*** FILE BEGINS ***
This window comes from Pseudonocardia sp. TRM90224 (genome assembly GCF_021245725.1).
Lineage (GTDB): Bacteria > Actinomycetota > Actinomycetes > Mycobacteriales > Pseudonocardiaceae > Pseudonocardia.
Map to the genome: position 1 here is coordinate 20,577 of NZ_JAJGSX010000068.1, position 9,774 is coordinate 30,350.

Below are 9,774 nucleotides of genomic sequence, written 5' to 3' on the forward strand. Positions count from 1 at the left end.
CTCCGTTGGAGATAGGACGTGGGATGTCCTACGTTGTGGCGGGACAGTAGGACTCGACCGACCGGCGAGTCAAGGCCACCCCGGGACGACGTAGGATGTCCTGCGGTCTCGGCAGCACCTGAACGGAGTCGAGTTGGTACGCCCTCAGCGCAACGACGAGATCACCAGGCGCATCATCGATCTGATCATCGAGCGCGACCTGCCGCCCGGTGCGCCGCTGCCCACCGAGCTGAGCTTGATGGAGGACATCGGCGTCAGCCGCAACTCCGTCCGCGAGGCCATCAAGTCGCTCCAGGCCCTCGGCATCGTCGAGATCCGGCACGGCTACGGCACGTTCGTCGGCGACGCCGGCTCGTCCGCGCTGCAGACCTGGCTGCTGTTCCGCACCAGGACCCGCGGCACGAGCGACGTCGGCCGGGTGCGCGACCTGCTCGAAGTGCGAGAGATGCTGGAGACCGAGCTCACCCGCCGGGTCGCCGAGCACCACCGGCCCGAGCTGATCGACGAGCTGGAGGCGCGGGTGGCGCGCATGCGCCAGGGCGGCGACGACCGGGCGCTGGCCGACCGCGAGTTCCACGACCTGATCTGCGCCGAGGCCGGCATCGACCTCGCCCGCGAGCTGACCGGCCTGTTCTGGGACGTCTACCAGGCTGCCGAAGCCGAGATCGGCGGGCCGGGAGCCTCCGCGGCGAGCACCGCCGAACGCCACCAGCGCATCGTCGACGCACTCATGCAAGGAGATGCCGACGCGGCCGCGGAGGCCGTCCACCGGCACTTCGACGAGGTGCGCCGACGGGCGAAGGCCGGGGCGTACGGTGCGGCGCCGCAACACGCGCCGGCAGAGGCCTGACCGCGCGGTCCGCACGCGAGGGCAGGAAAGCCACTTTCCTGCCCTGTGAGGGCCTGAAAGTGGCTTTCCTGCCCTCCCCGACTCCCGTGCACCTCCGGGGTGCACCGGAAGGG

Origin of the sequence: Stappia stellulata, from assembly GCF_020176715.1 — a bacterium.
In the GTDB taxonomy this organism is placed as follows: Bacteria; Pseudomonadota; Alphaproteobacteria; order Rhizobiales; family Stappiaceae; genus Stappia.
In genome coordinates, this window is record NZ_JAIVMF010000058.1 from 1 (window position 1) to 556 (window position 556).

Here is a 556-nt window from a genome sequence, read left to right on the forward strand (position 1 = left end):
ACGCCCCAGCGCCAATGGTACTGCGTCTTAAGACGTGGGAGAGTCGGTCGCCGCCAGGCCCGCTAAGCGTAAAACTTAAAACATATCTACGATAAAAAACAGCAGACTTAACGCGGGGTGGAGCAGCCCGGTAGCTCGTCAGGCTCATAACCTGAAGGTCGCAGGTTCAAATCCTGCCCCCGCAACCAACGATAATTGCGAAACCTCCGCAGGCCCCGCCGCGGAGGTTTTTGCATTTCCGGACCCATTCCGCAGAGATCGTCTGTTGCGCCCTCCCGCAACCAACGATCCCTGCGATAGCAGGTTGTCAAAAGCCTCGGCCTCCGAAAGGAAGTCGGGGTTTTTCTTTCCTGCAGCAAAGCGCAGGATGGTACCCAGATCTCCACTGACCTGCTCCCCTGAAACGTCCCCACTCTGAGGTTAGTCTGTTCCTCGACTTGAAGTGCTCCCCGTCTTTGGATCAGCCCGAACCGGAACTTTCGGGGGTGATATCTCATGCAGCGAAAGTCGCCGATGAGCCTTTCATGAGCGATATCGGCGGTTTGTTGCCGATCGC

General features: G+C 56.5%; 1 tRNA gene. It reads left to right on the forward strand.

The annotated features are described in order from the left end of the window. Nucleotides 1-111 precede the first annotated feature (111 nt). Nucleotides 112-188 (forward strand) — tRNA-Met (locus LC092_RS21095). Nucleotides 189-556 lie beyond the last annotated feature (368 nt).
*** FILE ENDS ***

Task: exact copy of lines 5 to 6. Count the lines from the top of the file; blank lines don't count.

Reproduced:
CTCCGTTGGAGATAGGACGTGGGATGTCCTACGTTGTGGCGGGACAGTAGGACTCGACCGACCGGCGAGTCAAGGCCACCCCGGGACGACGTAGGATGTCCTGCGGTCTCGGCAGCACCTGAACGGAGTCGAGTTGGTACGCCCTCAGCGCAACGACGAGATCACCAGGCGCATCATCGATCTGATCATCGAGCGCGACCTGCCGCCCGGTGCGCCGCTGCCCACCGAGCTGAGCTTGATGGAGGACATCGGCGTCAGCCGCAACTCCGTCCGCGAGGCCATCAAGTCGCTCCAGGCCCTCGGCATCGTCGAGATCCGGCACGGCTACGGCACGTTCGTCGGCGACGCCGGCTCGTCCGCGCTGCAGACCTGGCTGCTGTTCCGCACCAGGACCCGCGGCACGAGCGACGTCGGCCGGGTGCGCGACCTGCTCGAAGTGCGAGAGATGCTGGAGACCGAGCTCACCCGCCGGGTCGCCGAGCACCACCGGCCCGAGCTGATCGACGAGCTGGAGGCGCGGGTGGCGCGCATGCGCCAGGGCGGCGACGACCGGGCGCTGGCCGACCGCGAGTTCCACGACCTGATCTGCGCCGAGGCCGGCATCGACCTCGCCCGCGAGCTGACCGGCCTGTTCTGGGACGTCTACCAGGCTGCCGAAGCCGAGATCGGCGGGCCGGGAGCCTCCGCGGCGAGCACCGCCGAACGCCACCAGCGCATCGTCGACGCACTCATGCAAGGAGATGCCGACGCGGCCGCGGAGGCCGTCCACCGGCACTTCGACGAGGTGCGCCGACGGGCGAAGGCCGGGGCGTACGGTGCGGCGCCGCAACACGCGCCGGCAGAGGCCTGACCGCGCGGTCCGCACGCGAGGGCAGGAAAGCCACTTTCCTGCCCTGTGAGGGCCTGAAAGTGGCTTTCCTGCCCTCCCCGACTCCCGTGCACCTCCGGGGTGCACCGGAAGGG

Origin of the sequence: Stappia stellulata, from assembly GCF_020176715.1 — a bacterium.